Mohler Drops Bid for Baptist Presidency Ahead of Surgery

The Rev. Dr. R. Albert Mohler, Jr., one of the country's pre-eminent conservative evangelicals, announced he is dropping his bid to become president of the Southern Baptist Convention after a tumor was found in his colon.

Mohler, president of the Southern Baptist Theological Seminary, says he'll undergo surgery for the pre-cancerous tumor, which was discovered during a routine colonoscopy on Feb. 11.

The surgery is likely to require an extensive recovery period, according to a statement by the Louisville-based seminary on Thursday.

While giving thanks for having discovered the tumor early, the 48-year-old Mohler said he has decided to bow out of the race to lead the Southern Baptist Convention (SBC) – the largest Protestant denomination in the country – to address his health condition and to minister to his family.

"This is clearly not the right time for me to accept this nomination," Mohler said in his statement. "I have asked my good friend Robert Jeffress not to proceed with nominating me for president of our Southern Baptist Convention this year."

While dropping his bid, Mohler expressed little worry about the future leadership of the SBC.

"Frankly that decision (to bow out) is made much easier by my knowledge that there is at least one strongly conservative, committed pastor who intends to be nominated," Mohler said.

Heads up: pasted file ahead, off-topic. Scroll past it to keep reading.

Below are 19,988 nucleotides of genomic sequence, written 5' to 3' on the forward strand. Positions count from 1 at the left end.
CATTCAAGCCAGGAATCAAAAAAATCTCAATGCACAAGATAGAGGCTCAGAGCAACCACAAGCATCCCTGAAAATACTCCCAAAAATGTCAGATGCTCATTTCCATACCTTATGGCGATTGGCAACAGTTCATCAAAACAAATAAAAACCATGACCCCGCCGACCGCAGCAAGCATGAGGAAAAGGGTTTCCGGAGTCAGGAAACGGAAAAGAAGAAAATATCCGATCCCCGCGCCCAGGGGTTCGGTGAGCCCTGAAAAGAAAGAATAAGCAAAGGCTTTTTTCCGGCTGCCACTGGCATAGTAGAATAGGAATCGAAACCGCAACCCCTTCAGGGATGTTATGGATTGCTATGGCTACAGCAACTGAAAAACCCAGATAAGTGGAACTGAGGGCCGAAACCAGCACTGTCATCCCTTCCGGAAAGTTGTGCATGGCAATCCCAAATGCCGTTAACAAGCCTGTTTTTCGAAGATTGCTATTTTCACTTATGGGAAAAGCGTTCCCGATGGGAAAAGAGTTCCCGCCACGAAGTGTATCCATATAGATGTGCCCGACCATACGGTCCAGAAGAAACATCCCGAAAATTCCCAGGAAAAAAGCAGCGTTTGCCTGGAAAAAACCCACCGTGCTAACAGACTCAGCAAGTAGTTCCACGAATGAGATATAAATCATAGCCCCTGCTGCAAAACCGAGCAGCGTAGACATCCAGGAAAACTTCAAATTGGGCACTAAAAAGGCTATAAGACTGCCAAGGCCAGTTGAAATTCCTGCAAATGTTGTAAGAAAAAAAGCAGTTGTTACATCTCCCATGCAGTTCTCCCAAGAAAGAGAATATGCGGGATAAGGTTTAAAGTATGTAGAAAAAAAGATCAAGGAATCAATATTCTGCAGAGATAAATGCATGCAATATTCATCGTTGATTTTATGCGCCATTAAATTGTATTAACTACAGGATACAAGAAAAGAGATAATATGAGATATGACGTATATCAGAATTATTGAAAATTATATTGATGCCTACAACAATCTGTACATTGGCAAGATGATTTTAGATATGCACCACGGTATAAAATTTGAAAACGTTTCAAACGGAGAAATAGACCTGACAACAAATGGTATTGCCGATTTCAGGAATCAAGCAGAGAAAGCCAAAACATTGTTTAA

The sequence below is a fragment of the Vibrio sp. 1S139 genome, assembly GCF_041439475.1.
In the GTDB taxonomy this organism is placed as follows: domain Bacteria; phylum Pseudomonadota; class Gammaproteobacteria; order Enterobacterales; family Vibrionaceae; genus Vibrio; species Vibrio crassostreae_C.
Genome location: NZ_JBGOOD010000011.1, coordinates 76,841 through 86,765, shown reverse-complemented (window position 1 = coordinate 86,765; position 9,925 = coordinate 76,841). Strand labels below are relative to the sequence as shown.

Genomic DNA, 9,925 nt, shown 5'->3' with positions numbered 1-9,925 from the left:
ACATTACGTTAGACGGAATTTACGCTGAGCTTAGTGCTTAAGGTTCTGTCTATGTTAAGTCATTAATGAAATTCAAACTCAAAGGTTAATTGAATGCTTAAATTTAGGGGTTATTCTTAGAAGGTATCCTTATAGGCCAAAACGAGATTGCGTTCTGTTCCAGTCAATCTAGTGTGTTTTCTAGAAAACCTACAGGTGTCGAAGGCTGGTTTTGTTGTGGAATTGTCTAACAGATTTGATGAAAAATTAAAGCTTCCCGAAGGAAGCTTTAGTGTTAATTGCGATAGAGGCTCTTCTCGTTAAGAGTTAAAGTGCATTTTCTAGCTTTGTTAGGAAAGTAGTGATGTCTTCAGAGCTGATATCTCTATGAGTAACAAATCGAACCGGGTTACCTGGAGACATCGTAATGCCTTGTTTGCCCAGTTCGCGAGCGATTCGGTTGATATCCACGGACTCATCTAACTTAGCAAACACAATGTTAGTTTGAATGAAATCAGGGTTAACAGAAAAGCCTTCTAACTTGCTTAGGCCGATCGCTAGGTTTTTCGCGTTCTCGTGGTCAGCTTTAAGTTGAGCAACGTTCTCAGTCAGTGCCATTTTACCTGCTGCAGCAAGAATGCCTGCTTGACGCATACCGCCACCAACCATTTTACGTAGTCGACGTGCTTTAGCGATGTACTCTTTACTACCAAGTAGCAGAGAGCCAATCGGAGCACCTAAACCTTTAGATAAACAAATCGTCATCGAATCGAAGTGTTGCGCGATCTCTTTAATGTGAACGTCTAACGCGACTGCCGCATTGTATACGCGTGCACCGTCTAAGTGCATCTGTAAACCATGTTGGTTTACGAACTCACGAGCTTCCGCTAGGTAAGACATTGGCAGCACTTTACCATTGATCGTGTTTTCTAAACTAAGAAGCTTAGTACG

The annual SBC meeting converges in June in Indianapolis.

Three other Southern Baptists remaining in the race include Dr. William L. (Bill) Wagner, president of Olivet University International in San Francisco and former Southern Baptist missionary; Frank Cox, pastor of North Metro First Baptist Church in Lawrenceville, Ga; and Wiley Drake, a California pastor and former SBC second vice president.

Mohler underwent major abdominal surgery in late December 2006 for blood clots in his lungs. Doctors will take special precautions to prevent a recurrence of the blood clots with the new surgery. A date for the surgery will be announced soon.

"For most of human history, a tumor such as this one would have gone unnoticed until it was too late. I am thankful for modern medicine, but I am even more thankful that we live in a world in which our God hears us when we pray, a Father who listens to his children," said Mohler.